When the samples are interleaved, a new signal is created, which manifests as distortion in the reconstructed waveform, not present in the signal when presented to the oscilloscope input. An FFT of the reconstructed waveform is given Figure 5. The FFT of the interpolated waveform shows a new tone at 12 GHz, not present in the first example, where ADC inputs were well matched.
Figure 4 The ADC 2 input is now attenuated by 3 dB (a). ADC 1 and ADC 2 no longer digitize the same signal. This causes error in the interpolated waveform.
ADC mismatch is another potential source of the error seen in Figure 4. Because two ADCs are used, any mismatch between the two components due to process variation, packaging differences or assembly anomalies will create errors in the user's signal if not addressed properly. To avoid such problems, careful design of the preamplifier/ADC interface is critical. As the frequency capability of the oscilloscope increases, the design becomes more challenging.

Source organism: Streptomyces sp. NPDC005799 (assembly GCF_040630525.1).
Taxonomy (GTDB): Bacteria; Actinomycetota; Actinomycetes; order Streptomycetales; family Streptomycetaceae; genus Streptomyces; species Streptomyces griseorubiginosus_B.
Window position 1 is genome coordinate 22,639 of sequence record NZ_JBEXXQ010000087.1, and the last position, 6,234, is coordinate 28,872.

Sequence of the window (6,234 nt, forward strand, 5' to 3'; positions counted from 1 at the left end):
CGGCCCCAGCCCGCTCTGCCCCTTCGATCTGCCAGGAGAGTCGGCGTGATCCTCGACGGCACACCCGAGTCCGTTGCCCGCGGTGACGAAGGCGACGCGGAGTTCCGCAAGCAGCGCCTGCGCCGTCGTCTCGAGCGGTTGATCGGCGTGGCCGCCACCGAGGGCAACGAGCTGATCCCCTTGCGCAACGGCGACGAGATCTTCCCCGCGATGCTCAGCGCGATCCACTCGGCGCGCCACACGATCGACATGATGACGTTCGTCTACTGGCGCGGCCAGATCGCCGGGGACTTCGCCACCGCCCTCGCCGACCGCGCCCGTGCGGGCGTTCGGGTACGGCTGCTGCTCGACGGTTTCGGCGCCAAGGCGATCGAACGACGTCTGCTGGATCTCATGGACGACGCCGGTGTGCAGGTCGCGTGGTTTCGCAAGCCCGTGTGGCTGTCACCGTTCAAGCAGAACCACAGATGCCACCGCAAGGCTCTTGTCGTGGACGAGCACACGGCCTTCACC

As an example, suppose this architecture were used in a system with twice the bandwidth. This requires a sample rate of 2ƒS. Assuming the same ADC converter technology is used, the system now requires four ADCs per acquisition channel, and requires a fan-out of four from the preamplifier module. This fan-out would require twice the bandwidth as the previous generation. With higher input bandwidth also comes more complexity and power in the ADC block itself. Maintaining signal integrity in a system like this is difficult. The new architecture was developed to avoid these issues in high-bandwidth oscilloscopes.